Third, implementing post-crisis reforms in a consistent manner across jurisdictions reduces the risk of regulatory fragmentation and minimises potential cross-border competitive distortions. In this context, we witness some clearly inconsistent arguments. Some stress the need for a level playing field in regulation while simultaneously lobbying for national discretions and exemptions to suit local "specificities". This suggests a "financial trilemma" where, at most, you can only have only two of (i) global financial stability, (ii) financial integration and (iii) national financial policies. But we do not even need to go that far, given that growing regulatory divergences across jurisdictions could potentially undermine global financial stability or financial integration.7

An example from Europe

The financial trilemma manifests itself strongly within currency unions, such as the European one.8

Financial integration is a prerequisite for a well-functioning economic and monetary union. It is generally agreed that such integration is crucial for ensuring sufficient risk-sharing among member countries. Thus, the policy fragmentation that stands in the way of financial integration in the EMU is likely to exact a particularly high cost.

Of course, EMU member countries have made progress towards region-wide financial policies. In particular, they have moved to put in place an effective single rulebook. And they have set up common supervisory and resolution mechanisms.

Despite this progress, a number of important barriers to further banking integration persist. For one, European legislation provides scope for national discretion. Second, the host authorities of pan-European banks can impose prudential and resolution requirements at the subsidiary level. This can give rise to the ring-fencing of loss-absorbing capacity. Third, we still do not have a European deposit-guarantee scheme. These elements of the European financial landscape reduce the incentives for European banks to expand their businesses to other member countries.

A key reason why the convergence of Europe's financial policies is incomplete is the lack of economic integration, which explains why economic and financial cycles vary across countries. This fact leads some to argue for a suite of regulatory powers at the domestic level. Proponents of this argument go on to stress that EMU countries have only limited macroeconomic policy tools at the domestic level. They add that there are still no common fiscal mechanisms which could help country-idiosyncratic shocks to be smoothly absorbed within the euro zone.

Another, more technical, reason behind policy fragmentation has to do with legacy issues in bank balance sheets. Non-performing loans have been a common topic in this context, but their relevance is set to diminish as banks and supervisors work together to repair balance sheets. A second legacy issue relates to the concentration of banks' exposures to domestic sovereigns. The resulting risks have hindered the establishment of a common deposit guarantee scheme.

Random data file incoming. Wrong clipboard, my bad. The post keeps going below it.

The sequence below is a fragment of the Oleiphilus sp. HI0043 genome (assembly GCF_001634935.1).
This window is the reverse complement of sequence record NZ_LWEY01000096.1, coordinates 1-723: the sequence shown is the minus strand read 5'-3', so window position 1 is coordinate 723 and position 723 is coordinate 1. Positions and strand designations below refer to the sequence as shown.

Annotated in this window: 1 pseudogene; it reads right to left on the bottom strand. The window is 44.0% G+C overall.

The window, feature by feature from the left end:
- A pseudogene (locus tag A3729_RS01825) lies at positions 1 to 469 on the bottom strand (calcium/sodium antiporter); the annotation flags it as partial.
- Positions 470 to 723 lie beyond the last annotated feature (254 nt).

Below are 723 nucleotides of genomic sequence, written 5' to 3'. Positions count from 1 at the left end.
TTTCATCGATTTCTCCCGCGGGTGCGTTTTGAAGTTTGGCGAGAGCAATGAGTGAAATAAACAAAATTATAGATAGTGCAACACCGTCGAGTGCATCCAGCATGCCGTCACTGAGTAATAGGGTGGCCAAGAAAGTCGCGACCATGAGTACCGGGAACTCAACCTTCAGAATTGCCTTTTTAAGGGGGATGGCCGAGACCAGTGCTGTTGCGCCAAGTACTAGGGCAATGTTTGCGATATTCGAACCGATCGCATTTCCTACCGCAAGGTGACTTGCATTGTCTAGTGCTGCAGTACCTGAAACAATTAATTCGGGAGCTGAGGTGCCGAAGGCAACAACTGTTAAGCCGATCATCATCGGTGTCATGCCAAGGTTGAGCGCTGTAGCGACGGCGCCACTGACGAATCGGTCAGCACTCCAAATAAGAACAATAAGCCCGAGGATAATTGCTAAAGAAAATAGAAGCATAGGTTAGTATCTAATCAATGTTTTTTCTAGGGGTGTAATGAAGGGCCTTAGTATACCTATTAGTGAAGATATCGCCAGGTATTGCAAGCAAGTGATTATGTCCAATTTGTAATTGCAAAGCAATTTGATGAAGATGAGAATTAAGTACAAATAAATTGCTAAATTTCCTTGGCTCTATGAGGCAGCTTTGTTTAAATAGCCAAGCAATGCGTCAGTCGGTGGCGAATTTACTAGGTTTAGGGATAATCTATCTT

In sum, incomplete economic integration and banks' riskiness have made it possible to argue that financial stability is a domestic responsibility, at least in part.

Yet, the task of financial integration is not complete. We see this in the limited share of cross-border loans and deposits, and in the predominantly domestic focus of the most significant banks. We also see it in the low number of mergers between entities located in different European jurisdictions.

Incomplete banking integration is a major vulnerability of the EMU project. It implies the lack of an effective private risk-sharing mechanism that could help break the potentially destabilising link between national economic developments and the banking system's solvency. Therefore, if European leaders are to avoid getting trapped in what game theorists would call a prisoners' dilemma, they might collectively agree to remove the existing barriers to further integration. Implementing the internationally agreed reforms in a timely and consistent fashion across the euro zone would also be an important step towards freeing themselves from this situation - by helping to resolve the financial trilemma, so that financial stability would go hand in hand with EMU-wide financial integration.

Research on financial stability

Let me now turn to themes that are of more direct relevance to you, as researchers. For research to serve prudential policymaking, it should reflect each phase of the regulatory cycle. In the third phase of this cycle, for instance, academic research can enlighten and discipline the assessment of regulatory reforms by providing the necessary analytical rigour and by delivering evidence-based policy messages. In addition, research can serve the public interest by continuously helping policymakers to identify and study vulnerabilities. It need not be limited to specific phases of the cycle.

As the papers in this conference and BIS research testify, much progress has been made on both these counts. Of course, more can always be done. Let me highlight some areas where future research would be highly valuable for policymakers.

The research agenda going forward

One cyclical vulnerability that has received some attention stems from the rapid growth of corporate debt over the last few years. In a search-for-yield environment, volumes in high yield markets shoot up, investors tend to under-price risks and, in the process, assume excessive risk exposures.